Evil drink spikers target thousands
Drink spiking has soared to record levels, with some NSW hospitals reporting a 50% increase in the number of overdoses involving date-rape drugs.
Despite the alarming figures, an investigation by The Daily Telegraph has revealed the Government ignored calls for action from its own advisory body.
The crisis comes as cases including the cruise ship death of mother-of-three Dianne Brimble and the jailing of two drink spikers shock the nation.
Predators are using drug cocktails – some illegal, others legal prescription drugs – to prey on victims, and police want tougher laws to fight the crisis.
Drugs used to spike drinks are being sold for as little as $30 on Sydney streets.A government working party recommended to the NSW Attorney-General's department that laws involving drink spiking be given a massive overhaul, but Cabinet is yet to act.
Police are now at a stalemate, unable to deal efficiently with criminals until legislation is tightened to include more specific drink-spiking offences.
The Daily Telegraph has obtained a copy of the report by the NSW Drink Spiking Action Group late last year which called for the Government to adopt new procedures for police and hospital workers and improve training for hospitality staff.
But the overhaul has been put on the back-burner despite Sydney hospitals recording a doubling in overdoses of a popular date rape drug.
Doctors and police say they have seen an increase of drink spiking with prescription drugs as well as illicit drug gamma hydroxybutyrate – the drug that allegedly killed cruise ship victim Dianne Brimble.
One metropolitan hospital recorded a 53 per cent increase in GHB-related cases during February 2006 compared to the previous two years.
In 12 months from July 2002 to July 2003 up to 4000 people had their drinks spiked, with about a third of these involving sexual assault.
Figures from South-West Sydney Area Health's sexual assault unit show a 9 per cent increase since 1998 in sexual assault following drink spiking.
Shadow attorney-general Chris Hartcher said the Government was "sitting on its hands".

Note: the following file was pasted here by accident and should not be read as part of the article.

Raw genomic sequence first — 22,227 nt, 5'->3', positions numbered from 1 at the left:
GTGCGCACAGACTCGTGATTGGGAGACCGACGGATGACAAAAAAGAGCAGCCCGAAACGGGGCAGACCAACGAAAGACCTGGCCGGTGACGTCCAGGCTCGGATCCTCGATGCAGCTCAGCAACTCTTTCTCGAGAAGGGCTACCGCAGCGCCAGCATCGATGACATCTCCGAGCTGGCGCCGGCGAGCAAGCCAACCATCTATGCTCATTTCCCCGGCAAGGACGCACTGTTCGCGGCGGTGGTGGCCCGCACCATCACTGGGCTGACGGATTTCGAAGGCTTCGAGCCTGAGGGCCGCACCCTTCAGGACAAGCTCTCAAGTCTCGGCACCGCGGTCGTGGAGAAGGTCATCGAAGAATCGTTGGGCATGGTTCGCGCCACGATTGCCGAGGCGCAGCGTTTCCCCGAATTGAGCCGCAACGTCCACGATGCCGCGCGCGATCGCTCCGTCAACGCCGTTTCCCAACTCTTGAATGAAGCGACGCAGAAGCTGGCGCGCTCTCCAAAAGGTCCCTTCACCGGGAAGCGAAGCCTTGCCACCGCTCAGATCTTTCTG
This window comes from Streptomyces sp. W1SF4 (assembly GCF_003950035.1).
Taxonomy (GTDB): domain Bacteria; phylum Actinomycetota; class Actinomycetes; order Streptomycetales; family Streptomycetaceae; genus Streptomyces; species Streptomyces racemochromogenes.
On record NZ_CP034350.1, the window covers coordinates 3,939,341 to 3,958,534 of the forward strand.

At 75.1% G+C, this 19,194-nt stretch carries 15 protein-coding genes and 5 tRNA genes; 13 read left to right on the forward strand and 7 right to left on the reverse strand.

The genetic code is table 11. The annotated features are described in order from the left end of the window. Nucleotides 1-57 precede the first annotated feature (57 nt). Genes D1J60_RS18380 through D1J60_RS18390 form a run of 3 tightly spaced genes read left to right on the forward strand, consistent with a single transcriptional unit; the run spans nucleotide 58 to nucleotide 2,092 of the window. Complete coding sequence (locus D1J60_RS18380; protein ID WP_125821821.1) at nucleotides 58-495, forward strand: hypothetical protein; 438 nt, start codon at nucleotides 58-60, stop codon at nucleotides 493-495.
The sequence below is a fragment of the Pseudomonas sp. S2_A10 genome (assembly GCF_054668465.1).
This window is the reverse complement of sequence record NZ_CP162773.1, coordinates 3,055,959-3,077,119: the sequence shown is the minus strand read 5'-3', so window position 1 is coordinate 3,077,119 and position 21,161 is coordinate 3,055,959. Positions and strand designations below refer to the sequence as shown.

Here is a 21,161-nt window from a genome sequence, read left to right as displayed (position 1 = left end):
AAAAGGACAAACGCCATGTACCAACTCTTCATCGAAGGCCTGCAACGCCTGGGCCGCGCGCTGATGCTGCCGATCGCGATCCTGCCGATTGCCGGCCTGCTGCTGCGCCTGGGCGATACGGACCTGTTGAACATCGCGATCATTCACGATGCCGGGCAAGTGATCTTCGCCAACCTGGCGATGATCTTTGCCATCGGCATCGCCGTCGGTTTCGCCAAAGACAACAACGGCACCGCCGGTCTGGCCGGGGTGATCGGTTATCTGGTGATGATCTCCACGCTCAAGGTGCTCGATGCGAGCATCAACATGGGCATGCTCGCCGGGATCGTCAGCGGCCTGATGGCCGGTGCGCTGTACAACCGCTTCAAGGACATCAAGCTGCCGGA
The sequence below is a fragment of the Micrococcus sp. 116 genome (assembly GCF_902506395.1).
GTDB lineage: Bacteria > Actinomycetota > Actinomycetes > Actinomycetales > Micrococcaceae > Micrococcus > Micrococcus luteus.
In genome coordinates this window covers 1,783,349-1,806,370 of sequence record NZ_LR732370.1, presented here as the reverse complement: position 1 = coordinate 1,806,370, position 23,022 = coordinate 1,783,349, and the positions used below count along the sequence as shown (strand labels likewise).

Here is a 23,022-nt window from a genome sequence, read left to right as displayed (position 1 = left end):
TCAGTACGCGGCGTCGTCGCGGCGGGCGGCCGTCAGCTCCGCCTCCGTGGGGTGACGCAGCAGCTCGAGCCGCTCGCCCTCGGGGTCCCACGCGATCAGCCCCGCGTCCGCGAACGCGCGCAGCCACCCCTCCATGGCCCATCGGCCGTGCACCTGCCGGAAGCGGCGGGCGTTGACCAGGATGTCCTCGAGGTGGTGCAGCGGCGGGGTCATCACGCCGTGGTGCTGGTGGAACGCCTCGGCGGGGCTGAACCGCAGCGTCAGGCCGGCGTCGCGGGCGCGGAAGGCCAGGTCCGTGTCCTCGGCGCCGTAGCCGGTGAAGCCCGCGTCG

"There is a need to protect women from predators and the Government is failing," he said.
A spokesman for NSW Attorney-General Bob Debus said the report had been delayed as more work needed to be done to develop a national approach.
"In a matter of weeks we will be looking to bring to NSW Cabinet a proposal to deal with this type of abhorrent conduct," he said.
Drug squad commander Detective Superintendent David Laidlaw said the working group wanted drink spiking laws tightened.
"There are a limited amount of offences (perpetrators) can be charged with, we are endeavouring to to get specific legislation through that would give us greater powers to undertake investigations," he said.
St Vincent's Hospital emergency services director Professor Gordian Fulde said he had seen more victims drugged with GHB, which can be bought on the street for less than $30.
"It is increasing because drugs are available – drugs like GHB are not hard to get," he said.
National Drug and Alcohol Research Centre information officer Paul Dillon said drugs including prescription medication and alcohol were more likely to be used by drug spikers.
He said GHB was not odourless or tasteless and was so volatile that when mixed with alcohol or other drugs could swiftly induce unconsciousness or death.
"The drugs that are usually mentioned are the most least likely to be used," he said.
The report suggested surveillance equipment should be improved in bars and clubs, a register be created to log all incidences of spiking and hospitality workers receive training.